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Words by Jadie Troy-Pryde
When it comes to STIs, it’s more important than ever that we’re clued up about the risks of catching an infection from a sexual partner. Cases of syphilis are at an all time high in England, and when you use this calculator to work out how many people you have indirectly slept with using protection suddenly becomes imperative – and these smart condoms become a whole lot more attractive.
But considering that chlamydia is actually one of the most common sexually transmitted infections in the UK, how much do you really now about it? Do you know what signs and symptoms to look out for? And are you clued up on how to treat it if you do catch it?
Here’s everything you need to know about the STI that affects around 200,000 people in England every year.
What is chlamydia?
Chlamydia is a sexually transmitted infection (or STI) that can be passed from person to person through unprotected vaginal, anal or oral sex. It is one of the most common STIs, and the NHS reports that the majority of people they treat are sexually active youngsters under 25 years old. However, it is not an ageist condition so it’s important that people of all ages are carefully when it comes to protecting themselves from chlamydia.
It is largely symptomless, which is why it’s so important to get checked regularly because it can have serious implications for women later in life if left untreated. However, some people do experience symptoms so there are things to look out for if you’re concerned you may have chlamydia.
What are the most common chlamydia symptoms for women?
- Abnormal vaginal discharge, possibly with an unusual odour
- Bleeding between periods or after sex
- Abdominal pain and painful/heavy periods
- Pain when urinating or during sex
- Itching or burning in or around the vagina
It is incredibly important that women are vigilant when it comes to getting checked for chlamydia as, if it is left untreated, it can cause pelvic inflammatory disease which could lead to ectopic pregnancy and infertility.
What are the most common chlamydia symptoms for men?
- A clear or cloudy discharge from the tip of the penis
- Pain when urinating
- Swelling around the testicles
- Itching or burning around the opening of the penis
When left untreated, the infection could cause swelling in the tubes that carry sperm from the testicles which may affect a man’s fertility.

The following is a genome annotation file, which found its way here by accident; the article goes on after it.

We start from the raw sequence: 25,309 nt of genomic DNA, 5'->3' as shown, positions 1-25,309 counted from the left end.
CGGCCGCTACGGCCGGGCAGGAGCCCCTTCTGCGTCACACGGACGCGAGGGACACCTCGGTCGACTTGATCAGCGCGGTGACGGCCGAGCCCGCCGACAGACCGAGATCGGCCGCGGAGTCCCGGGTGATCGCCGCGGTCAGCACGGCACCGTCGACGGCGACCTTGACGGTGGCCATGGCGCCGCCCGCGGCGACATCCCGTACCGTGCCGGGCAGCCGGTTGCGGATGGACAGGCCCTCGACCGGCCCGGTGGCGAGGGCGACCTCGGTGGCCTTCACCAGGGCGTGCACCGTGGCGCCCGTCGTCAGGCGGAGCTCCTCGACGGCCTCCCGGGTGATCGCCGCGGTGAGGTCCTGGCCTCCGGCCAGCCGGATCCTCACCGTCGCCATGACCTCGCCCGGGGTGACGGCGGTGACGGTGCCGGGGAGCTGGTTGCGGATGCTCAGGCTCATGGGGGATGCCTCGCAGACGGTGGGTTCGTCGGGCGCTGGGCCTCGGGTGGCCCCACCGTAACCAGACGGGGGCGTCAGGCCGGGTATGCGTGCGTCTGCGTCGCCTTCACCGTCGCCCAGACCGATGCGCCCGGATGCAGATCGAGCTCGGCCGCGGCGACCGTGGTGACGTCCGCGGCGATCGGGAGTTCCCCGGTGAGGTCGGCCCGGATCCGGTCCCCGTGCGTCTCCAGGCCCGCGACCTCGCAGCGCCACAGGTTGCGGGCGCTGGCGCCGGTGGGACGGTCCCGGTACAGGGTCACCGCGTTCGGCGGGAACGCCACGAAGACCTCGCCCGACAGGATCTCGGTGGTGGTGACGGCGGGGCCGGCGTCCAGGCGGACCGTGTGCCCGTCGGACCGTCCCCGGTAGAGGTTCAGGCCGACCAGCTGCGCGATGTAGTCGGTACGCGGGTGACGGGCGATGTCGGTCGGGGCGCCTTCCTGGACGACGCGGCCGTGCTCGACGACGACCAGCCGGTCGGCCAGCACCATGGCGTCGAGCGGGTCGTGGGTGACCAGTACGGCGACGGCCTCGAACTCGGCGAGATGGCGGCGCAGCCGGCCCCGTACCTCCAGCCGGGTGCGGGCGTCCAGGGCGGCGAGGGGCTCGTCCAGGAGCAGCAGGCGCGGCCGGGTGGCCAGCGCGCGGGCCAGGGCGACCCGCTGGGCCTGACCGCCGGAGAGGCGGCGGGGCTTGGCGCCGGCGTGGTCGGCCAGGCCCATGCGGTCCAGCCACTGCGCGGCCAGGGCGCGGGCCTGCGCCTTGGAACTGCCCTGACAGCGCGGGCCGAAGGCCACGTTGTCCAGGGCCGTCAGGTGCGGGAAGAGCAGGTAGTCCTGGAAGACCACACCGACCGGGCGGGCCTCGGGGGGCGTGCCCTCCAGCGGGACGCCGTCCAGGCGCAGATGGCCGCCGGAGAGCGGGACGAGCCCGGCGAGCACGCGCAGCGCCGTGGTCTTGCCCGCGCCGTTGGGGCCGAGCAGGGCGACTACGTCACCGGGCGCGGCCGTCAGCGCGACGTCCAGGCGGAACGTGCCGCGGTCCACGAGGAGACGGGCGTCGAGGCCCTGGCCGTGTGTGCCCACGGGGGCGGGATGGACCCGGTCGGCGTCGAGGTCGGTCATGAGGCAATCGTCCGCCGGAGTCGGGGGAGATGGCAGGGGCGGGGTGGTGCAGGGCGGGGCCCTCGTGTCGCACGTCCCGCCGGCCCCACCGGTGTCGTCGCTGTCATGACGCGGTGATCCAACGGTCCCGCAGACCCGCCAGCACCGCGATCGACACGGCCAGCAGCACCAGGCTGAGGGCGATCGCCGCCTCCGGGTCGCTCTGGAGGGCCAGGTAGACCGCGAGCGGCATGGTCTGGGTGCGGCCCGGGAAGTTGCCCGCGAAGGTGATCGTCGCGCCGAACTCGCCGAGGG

How can I get a chlamydia test?
A chlamydia test can be taken for free at a sexual health clinic, a genitourinary medicine clinic (GUM clinic) or at your local GP surgery. They require a urine test or a swab test, but you don’t always need to have a physical examination by a nurse or doctor. Often you are provided with the kit and can return the sample, and await a call to let you know the result approximately 7 to 10 days later.
If you are under 25, you can also ask for a test at some pharmacies, contraception clinics or colleges, and it is recommended that if you fall within this age bracket that you are tested for the STI every year or every time you change sexual partner.
It is also possible to buy chlamydia kits if you would rather do this at home, however the accuracy of these has been disputed.
How do you treat chlamydia?
The usual treatment plan is a course of antibiotics which you may be required to take in one day, or over a period of a week. Whether your treatment lasts a day or a week, it’s advised that you avoid sexual contact with anybody for seven days to ensure that the infection is cured and to prevent it from spreading.
Can chlamydia come back?
You can catch chlamydia more than once, and if you have already had the infection you are at an increased risk of catching it again. The NHS suggest that after contracting the STI and seeking treatment, you should return and get checked three months afterwards.
How can I avoid catching chlamydia?
The best way to prevent it is by using a condom every time you have vaginal, anal and oral sex, and to avoid sharing sex toys. Alternatively women can opt to use a dam. Make sure you are tested regularly and whenever you change sexual partner.